Over one tumultuous, pack-up-and-leave summer, Shaquille O'Neal stunningly switched teams, coasts and, gradually, pants size. The NBA's most indomitable force of the past decade -- all 7 feet 1, 325 pounds of him -- sat down for an extended interview last week and spoke of those changes with The Post's Mike Wise and Michael Wilbon.
From Kobe Bryant to Dwyane Wade, from Phil Jackson to Pat Riley, O'Neal talked bluntly about his Los Angeles Lakers' past, his future with the Miami Heat, his girth and the enduring basketball legacy he hopes to leave.
Your weight became a daily drama in Los Angeles. Why did you wait until now to drop 30-40 pounds?
"I know people don't believe this, but weight has never been a problem. What you've got to understand is, when I got to L.A., they started tackling me and fighting me. So I got with [renowned Thai-Bo trainer] Billy Blanks and we lifted weights, because I wanted to get big and strong. I've always had 14- to 15-percent body fat, even when I had toe surgery and I came back at 365.
"So that's all I did was lift and get big. Instead of somebody being a man and coming to me and saying, 'We want you to lose weight,' no one ever did that. Phil [Jackson] told me to get big, get strong."
Did you feel you were too heavy?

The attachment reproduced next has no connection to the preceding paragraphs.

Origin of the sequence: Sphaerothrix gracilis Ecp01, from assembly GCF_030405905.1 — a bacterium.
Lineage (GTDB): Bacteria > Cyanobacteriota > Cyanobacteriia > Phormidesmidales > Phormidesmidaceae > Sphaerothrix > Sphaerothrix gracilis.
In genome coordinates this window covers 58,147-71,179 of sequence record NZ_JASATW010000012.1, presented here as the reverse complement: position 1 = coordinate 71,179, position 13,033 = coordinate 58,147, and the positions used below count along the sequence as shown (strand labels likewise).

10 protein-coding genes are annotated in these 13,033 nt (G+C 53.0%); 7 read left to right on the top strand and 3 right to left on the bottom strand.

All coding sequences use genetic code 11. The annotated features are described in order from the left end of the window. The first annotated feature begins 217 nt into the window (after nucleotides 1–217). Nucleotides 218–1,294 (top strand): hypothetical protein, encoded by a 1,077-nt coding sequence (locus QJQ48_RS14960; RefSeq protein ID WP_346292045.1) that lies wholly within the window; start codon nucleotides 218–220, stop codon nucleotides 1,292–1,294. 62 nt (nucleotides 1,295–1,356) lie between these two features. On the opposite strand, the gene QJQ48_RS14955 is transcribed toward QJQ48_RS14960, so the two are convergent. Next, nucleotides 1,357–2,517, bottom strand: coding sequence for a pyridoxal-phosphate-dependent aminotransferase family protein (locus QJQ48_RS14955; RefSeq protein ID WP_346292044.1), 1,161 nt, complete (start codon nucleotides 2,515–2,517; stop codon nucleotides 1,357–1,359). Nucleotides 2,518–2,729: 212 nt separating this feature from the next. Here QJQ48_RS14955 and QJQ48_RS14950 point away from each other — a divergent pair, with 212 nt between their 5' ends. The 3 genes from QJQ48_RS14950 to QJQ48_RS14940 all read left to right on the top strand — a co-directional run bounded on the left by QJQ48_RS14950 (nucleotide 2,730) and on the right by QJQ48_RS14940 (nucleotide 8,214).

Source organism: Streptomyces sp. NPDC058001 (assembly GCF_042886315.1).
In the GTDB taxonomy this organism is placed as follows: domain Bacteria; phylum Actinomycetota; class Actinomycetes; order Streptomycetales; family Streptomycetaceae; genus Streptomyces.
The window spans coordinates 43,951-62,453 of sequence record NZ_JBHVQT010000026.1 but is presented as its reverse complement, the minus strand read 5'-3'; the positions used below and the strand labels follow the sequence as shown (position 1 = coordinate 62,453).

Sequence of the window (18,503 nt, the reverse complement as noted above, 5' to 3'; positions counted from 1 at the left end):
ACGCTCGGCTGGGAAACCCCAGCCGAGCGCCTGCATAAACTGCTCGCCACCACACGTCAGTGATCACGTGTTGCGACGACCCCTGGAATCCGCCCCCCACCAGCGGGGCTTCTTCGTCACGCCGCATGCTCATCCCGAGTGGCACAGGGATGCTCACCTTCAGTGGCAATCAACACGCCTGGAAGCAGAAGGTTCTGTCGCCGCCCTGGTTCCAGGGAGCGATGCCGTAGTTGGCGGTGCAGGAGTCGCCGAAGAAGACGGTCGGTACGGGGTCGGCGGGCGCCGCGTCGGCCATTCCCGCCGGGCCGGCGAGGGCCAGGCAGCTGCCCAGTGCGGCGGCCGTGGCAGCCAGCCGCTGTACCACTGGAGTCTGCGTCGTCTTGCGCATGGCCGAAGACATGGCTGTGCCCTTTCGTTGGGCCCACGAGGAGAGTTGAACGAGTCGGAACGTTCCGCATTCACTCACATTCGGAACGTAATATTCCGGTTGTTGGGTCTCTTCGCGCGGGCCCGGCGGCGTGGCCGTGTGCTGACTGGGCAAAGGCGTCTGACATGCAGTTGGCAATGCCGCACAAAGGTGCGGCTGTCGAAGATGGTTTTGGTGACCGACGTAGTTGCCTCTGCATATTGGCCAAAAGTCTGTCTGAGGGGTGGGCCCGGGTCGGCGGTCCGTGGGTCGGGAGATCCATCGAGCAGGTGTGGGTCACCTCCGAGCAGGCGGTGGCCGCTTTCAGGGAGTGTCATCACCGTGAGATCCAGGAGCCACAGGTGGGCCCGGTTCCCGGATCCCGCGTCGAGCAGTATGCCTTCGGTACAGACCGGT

"Look, 355-365 is probably a number too big and too heavy to play basketball, I admit that. So when I met with Pat [Riley], I asked him a question: 'What do you want me to weigh when I come in?'
" 'How much do you weigh now?' he said.
"I said, '358, 357.' He said, 'I want you to be a young Shaq at 325.' And I told him, 'Okay.'
"I've always been the type of player when the coach tells me do something, I do it. I may argue and fight and tussle with you, but I do it. I got it done."
Even for someone over 300 pounds, isn't 40 pounds a lot to drop in one summer?
"Muscle weighs more than fat, so it wasn't tough at all. I didn't touch a weight. I did the treadmill for an hour and a half, twice a day. I woke up at 8, worked out from 9:30 to 12, came back and did the daddy and the husband thing. I put the kids to bed about 10 o'clock and went back out about 11 and did the same thing. Two-a-days, every day."
What really went wrong with the Lakers?
"The Lakers were like, 'You get Gary [Payton] and Karl [Malone], we'll give you everything you want.' I got Gary and Karl to take less money. When [the contract extension] didn't happen for a couple of months, I knew it wasn't coming. I'm not new to this game. I'd been through it before in Orlando. After the season, I go downstairs to get some cereal with the kids. It's like 8 a.m. and the chef wasn't up yet. I'm watching TV and see this report that Phil is out.